In the clip below, Muhammed appeared to defend books that other parents say are inappropriate and sexually explicit. Apparently, an audience member called her a pervert to which she responded with a very audible "F*** You."
Muhammad’s predecessor and EJA board member is long-time activist Rukiya Dillahunt.
The profile for Dillahunt on the EJA website notes her “active” past and present membership in the N.C. Association of Educators, serving as “President of the Wake -North Carolina Association of Educators local for 3 years.”
The bio also cites Dillahunt’s activism as a member of Black Workers for Justice and the Fertile Ground as well as being “actively involved in the struggle against the School to Prison Pipeline.”
Rukiya Dillahunt and her husband, Ajamu, are both long-time activists involved with Black Workers for Justice:
“During one protest, veteran BWFJ member Rukiya Dillahunt was chided by a white participant for holding a sign saying “Stop the War on Black America.” The person felt it should say “and white Americans.”
“I put her in check,” said Dillahunt, “by laying out the high Black unemployment rates, mass incarceration, and the ‘school-to-prison pipeline’ we face.”
– Labor Notes.org 9/23/13 by Ajamu Dillahunt
Under Dillahunt, EJA was one of the multiple activist organizations which filed a complaint against WCPSS over the “school to prison pipeline.” That complaint was the opening salvo that ultimately led to altering discipline policies in the district and the creation of the WCPSS Office of Equity Affairs.
Dillahunt’s husband was employed in the past by the NC Justice Center, which is also one of the groups listed in the complaint against WCPSS. The Dillahunts have been influencing the Wake County School Board for some time now and are also involved in the group “Coalition of Concerned Citizens for African-American Children” which lobbied unsuccessfully for the Wake School Board to drop zeroes from minority student grades because that action is ‘too punitive‘.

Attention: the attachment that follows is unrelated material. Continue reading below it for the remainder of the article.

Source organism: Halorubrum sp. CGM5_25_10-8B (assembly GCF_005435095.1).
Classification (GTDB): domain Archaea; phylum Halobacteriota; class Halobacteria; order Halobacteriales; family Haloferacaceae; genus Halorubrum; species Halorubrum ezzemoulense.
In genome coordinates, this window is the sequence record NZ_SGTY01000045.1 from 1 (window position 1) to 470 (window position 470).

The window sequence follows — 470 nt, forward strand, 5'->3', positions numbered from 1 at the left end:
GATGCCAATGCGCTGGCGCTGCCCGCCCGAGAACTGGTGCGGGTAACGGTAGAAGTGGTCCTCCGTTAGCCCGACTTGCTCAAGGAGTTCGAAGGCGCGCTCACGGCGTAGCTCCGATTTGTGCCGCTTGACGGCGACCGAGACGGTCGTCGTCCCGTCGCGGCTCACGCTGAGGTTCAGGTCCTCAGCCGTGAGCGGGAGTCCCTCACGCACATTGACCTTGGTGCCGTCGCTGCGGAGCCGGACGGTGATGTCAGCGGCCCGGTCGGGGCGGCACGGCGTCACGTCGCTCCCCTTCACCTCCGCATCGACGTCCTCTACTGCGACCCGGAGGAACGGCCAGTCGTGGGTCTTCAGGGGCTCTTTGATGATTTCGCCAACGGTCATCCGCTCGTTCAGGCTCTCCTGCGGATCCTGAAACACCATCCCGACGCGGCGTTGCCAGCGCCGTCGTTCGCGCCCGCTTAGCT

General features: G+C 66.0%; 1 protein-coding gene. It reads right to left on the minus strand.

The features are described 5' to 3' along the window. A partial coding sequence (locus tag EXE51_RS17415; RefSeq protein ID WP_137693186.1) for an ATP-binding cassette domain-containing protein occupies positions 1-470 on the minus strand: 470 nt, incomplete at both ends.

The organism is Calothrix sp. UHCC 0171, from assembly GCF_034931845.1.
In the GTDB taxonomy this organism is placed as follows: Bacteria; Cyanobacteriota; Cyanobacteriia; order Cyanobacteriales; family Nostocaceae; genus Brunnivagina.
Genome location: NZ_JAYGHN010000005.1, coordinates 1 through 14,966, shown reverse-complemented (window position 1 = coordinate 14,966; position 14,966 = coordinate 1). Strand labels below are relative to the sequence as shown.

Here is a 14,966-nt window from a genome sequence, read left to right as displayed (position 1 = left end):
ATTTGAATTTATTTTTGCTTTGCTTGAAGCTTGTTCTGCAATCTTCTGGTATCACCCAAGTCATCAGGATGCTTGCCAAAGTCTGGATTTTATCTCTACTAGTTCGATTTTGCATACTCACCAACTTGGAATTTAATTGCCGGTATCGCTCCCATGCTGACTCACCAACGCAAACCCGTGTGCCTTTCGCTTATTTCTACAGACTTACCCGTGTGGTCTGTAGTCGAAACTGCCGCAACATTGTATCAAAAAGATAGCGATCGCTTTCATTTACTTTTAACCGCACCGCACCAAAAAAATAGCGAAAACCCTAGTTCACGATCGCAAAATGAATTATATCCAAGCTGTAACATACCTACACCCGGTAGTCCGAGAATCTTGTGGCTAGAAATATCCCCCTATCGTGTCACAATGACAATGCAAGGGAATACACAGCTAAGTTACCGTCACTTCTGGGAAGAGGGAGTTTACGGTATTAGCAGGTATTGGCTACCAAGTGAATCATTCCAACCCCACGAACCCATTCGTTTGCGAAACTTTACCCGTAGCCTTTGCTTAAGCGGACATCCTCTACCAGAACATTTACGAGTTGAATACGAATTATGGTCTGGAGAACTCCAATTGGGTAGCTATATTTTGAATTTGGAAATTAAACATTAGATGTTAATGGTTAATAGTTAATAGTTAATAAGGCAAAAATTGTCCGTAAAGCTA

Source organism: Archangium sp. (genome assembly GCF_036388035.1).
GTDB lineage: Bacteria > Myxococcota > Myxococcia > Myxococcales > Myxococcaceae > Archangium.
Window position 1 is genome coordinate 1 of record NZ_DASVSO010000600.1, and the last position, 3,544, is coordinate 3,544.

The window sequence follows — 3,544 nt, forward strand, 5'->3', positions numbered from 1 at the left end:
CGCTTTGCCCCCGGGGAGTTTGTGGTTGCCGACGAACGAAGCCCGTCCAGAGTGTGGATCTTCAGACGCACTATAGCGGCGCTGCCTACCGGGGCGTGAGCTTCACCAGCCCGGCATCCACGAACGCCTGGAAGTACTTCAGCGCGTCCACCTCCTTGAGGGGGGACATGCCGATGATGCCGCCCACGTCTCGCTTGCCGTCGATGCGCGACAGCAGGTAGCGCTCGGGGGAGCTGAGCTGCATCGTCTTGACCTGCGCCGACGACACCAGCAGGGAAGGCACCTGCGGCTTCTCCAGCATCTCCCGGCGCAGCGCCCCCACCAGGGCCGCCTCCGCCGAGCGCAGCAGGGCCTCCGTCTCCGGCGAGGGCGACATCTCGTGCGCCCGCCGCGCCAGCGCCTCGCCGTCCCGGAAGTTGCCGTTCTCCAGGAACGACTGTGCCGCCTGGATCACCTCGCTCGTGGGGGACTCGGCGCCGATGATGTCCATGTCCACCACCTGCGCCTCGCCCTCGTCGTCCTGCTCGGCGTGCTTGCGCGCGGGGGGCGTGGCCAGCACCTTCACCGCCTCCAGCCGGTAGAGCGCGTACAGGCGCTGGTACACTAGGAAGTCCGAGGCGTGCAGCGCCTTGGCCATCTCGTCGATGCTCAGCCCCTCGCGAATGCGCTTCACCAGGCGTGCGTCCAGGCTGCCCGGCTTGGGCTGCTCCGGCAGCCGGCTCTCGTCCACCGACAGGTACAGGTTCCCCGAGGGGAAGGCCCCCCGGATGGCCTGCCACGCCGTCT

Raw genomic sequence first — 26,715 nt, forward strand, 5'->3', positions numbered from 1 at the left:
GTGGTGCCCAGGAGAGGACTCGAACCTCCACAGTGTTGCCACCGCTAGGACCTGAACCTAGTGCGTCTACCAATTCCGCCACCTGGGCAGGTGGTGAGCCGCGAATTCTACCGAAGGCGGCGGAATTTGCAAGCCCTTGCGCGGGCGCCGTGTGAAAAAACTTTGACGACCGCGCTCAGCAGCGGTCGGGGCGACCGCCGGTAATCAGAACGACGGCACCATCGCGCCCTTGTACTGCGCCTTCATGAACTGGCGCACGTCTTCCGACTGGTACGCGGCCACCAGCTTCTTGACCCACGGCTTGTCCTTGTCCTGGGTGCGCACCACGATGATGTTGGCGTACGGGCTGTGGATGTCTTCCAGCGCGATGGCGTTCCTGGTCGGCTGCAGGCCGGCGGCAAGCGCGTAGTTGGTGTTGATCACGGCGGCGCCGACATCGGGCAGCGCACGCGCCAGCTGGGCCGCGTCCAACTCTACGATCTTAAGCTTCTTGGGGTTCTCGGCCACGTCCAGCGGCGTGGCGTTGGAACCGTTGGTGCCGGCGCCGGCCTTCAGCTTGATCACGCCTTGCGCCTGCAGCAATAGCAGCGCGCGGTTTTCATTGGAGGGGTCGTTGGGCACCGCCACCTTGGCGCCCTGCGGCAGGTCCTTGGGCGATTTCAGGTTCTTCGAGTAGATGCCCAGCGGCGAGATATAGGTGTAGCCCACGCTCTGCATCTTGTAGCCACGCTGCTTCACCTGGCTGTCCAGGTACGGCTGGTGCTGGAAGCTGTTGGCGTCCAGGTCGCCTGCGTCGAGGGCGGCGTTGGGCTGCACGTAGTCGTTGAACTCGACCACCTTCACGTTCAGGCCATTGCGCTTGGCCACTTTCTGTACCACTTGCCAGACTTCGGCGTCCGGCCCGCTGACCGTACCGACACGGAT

The NC Justice Center is the parent organization for Blueprint NC, which made national news in 2013 following a leaked memo revealing the mission of Blueprint NC and its partners to “eviscerate, mitigate, litigate, cogitate and agitate” Republican leaders in North Carolina.
While NC Justice Center was the parent of Blueprint NC, Z. Smith Reynolds Foundation provided the money and continues to fund the NC Justice Center, Blueprint NC, SVA, and EJA, along with a host of others.
In 2021, Z. Smith Reynolds gave Blueprint NC operating funds of $300,000 and $50,000 over two years to the Southern Coalition for Social Justice for its “Education Justice Alliance project.”
Other EJA board members include Ivanna Gonzales, former Deputy Director of Policy & Alignment at Blueprint NC; Iliana Santillan-Carrillo, former People's Power Director at Poder NC Action and current Executive Director of El Pueblo; La-Mine Perkins, Assistant Director of Community Engagement at NC Child; Teia Evans, Associate Director at Carolina Common Enterprise; Lauren Fox, Senior Director of Policy at the Public School Forum of North Carolina; and M. Alex Evans, a staff attorney at Disability Rights North Carolina.
When EJA’s website was first launched, it was registered by another Blueprint NC member, the far-left El Pueblo’s Executive Director Angeline Echeverria.
Related reading: Foundations Destroying American Public Education: Youth Activism